Viridian Metaltail Hummingbird Species

The Viridian metaltail (Metallura williami) is a species of hummingbird found in Ecuador and Peru. It is a member of the trochilidae family and is the only species within the Metallura genus found outside of Colombia.

Physical Description
The Viridian metaltail is a small hummingbird, measuring only 9-10 cm in length and weighing 5-7 grams. As the name suggests, the male has an iridescent viridian (greenish-blue) crown and throat. The rest of the upperparts are golden green. The underparts are white with green sides. The female is similar but has a pale throat and lacks the iridescent crown. The long bill of the Viridian metaltail is straight and black.

Habitat and Range
The Viridian metaltail is found along the eastern slopes of the Andes mountains in Ecuador and northern Peru. Its elevational range extends from around 1500-3000 m above sea level. It typically inhabits cloud forests and elfin forests characterized by epiphyte-laden trees and dense vegetation.

The species has a patchy distribution within its limited range. In Ecuador, it is found locally in several protected areas including Podocarpus National Park and the Sumaco and Antisana Ecological Reserves. In Peru, it occurs in small isolated populations in areas like Abra Patricia Reserve and the Cordillera Huayhuash. Due to ongoing habitat loss, its global population is estimated at only 600-1700 mature individuals.

Behavior and Ecology
The Viridian metaltail is a solitary, territorial species that spends most of its time in the mid-level to upper canopies of montane forests. The male establishes and aggressively defends a feeding territory throughout the breeding season. His metallic chattering vocalizations are part of territorial displays against intruding males.

Like other hummingbirds, the Viridian metaltail feeds on nectar taken from a variety of colorful, tubular flowers such as epiphytic ericas, bomareas, and beslerias. It also takes small arthropods. A key behavior is traplining, in which an individual remembers the locations of and regularly visits productive flowers.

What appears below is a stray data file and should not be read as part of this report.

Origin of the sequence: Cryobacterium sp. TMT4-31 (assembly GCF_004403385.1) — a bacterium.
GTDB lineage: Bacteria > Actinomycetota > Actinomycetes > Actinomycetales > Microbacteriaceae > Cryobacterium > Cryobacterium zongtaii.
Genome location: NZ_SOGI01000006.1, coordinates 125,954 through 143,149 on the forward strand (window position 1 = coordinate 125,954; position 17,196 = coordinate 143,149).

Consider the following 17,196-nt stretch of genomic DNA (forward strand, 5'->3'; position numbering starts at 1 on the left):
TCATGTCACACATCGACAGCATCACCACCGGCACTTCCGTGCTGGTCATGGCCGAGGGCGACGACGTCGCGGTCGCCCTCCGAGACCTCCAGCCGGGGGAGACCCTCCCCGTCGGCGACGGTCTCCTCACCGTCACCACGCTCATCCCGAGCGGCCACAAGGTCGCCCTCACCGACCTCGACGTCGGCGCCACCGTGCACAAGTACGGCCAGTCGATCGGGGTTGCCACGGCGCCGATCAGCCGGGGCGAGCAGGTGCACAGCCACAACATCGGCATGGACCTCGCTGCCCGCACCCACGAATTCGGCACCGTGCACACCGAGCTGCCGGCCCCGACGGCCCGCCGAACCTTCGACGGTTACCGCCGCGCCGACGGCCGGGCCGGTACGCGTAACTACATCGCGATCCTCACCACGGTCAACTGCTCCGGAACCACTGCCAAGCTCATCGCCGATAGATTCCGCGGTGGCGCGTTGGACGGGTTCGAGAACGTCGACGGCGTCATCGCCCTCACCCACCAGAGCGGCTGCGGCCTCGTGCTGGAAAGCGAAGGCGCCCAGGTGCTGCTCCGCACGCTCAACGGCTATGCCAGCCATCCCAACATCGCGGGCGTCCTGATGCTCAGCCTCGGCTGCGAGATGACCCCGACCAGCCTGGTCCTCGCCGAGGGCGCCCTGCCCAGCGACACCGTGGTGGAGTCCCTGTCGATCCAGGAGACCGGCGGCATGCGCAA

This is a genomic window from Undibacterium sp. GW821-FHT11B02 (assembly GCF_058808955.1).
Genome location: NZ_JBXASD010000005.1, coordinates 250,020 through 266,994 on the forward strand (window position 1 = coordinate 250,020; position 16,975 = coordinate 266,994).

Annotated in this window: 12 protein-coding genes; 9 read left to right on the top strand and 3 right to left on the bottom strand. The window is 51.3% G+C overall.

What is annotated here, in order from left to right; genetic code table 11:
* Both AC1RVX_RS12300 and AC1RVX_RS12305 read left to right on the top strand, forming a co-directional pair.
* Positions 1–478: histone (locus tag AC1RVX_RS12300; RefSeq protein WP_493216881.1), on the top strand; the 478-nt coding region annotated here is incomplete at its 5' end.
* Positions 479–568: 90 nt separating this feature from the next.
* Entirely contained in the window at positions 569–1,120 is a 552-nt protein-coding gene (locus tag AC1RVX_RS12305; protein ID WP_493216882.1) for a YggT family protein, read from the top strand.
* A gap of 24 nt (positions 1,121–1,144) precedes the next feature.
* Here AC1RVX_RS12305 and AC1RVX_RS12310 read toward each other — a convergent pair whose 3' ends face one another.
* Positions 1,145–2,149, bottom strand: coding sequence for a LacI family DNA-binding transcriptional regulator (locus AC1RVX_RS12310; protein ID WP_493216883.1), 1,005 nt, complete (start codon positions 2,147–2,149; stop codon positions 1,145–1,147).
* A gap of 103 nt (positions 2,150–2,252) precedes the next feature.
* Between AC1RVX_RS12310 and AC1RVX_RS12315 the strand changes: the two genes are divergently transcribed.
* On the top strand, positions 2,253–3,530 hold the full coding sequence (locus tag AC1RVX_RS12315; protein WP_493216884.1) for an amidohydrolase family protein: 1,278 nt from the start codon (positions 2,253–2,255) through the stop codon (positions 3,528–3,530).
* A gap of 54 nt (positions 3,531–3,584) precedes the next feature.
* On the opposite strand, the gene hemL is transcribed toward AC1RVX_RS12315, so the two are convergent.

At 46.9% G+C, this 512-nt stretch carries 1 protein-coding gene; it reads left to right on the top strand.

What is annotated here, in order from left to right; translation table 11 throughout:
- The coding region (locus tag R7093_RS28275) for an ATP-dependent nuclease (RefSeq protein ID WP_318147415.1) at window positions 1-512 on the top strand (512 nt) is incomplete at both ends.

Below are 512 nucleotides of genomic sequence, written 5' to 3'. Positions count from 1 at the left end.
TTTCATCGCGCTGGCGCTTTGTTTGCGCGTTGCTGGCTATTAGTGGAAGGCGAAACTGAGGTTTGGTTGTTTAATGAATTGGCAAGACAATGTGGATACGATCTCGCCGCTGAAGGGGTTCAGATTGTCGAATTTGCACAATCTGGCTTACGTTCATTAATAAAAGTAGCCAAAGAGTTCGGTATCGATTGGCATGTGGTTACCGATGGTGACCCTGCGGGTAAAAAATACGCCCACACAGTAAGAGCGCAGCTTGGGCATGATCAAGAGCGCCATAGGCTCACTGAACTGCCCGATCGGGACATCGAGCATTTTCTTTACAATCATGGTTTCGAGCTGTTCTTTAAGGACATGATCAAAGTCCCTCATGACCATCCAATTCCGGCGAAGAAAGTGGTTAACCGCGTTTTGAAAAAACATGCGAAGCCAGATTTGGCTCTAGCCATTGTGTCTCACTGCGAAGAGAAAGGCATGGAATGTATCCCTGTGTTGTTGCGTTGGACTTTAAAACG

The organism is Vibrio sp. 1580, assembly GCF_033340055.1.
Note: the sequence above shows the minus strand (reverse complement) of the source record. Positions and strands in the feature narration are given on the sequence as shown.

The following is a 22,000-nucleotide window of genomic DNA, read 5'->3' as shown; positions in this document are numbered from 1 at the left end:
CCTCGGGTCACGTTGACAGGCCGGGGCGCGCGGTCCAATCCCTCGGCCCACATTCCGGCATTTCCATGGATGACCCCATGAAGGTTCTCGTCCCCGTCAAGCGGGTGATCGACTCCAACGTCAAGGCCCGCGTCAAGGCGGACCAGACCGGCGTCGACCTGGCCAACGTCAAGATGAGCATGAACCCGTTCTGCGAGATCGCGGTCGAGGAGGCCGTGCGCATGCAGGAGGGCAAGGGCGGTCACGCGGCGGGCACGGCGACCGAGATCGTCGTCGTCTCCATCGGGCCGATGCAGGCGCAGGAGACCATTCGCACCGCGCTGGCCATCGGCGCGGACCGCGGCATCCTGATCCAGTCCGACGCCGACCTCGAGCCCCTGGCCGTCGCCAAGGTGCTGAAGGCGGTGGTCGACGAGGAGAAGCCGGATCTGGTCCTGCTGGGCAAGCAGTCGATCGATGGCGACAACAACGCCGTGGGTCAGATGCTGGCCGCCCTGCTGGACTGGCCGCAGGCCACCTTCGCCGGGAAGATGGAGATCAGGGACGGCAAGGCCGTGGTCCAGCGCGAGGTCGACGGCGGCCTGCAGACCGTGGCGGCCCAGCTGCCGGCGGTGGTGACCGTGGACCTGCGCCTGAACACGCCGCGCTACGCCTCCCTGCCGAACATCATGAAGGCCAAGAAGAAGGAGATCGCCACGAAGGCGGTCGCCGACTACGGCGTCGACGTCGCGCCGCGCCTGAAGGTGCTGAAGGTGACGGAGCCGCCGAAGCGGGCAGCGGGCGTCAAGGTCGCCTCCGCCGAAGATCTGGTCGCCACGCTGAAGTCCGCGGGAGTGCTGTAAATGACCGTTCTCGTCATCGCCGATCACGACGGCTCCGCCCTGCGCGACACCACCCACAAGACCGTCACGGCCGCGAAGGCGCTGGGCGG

Reproduction takes place between October and January. The female builds a delicate cup nest on a descending fern or palm frond, laying two tiny white eggs. She alone cares for the chicks.

Conservation Status and Threats
Due to its small and fragmented population, the Viridian metaltail is classified as Endangered by the IUCN Red List. The major threat facing this species is widespread deforestation for agricultural development, timber extraction, and human settlement within its specialized mountain forest habitat. Climate change and drought may also impact its high elevation ecosystem.

Ecuador and Peru have set aside protected reserves, but only a small fraction of the hummingbird’s habitat is found within national parks and ecological reserves. Further habitat protection and restoration are badly needed. Compiler data on population trends is needed to better assess its status. Captive breeding and reintroduction programs may help restore declining populations. Eco-tourism initiatives can also aid conservation efforts.

In summary, the rare and local Viridian metaltail hummingbird faces an uncertain future. Protecting remaining montane cloud forest habitat is crucial for this species survival. Expanding protected areas, limiting deforestation, and initiating reforestation programs focused on key sites will hopefully prevent this unique Andean hummingbird from going extinct. More research and robust population monitoring are also required to fully understand conservation needs. With proper management, the imperiled Viridian metaltail can continue gracing the mountain forests of Ecuador and Peru with its vibrant plumage and lively antics.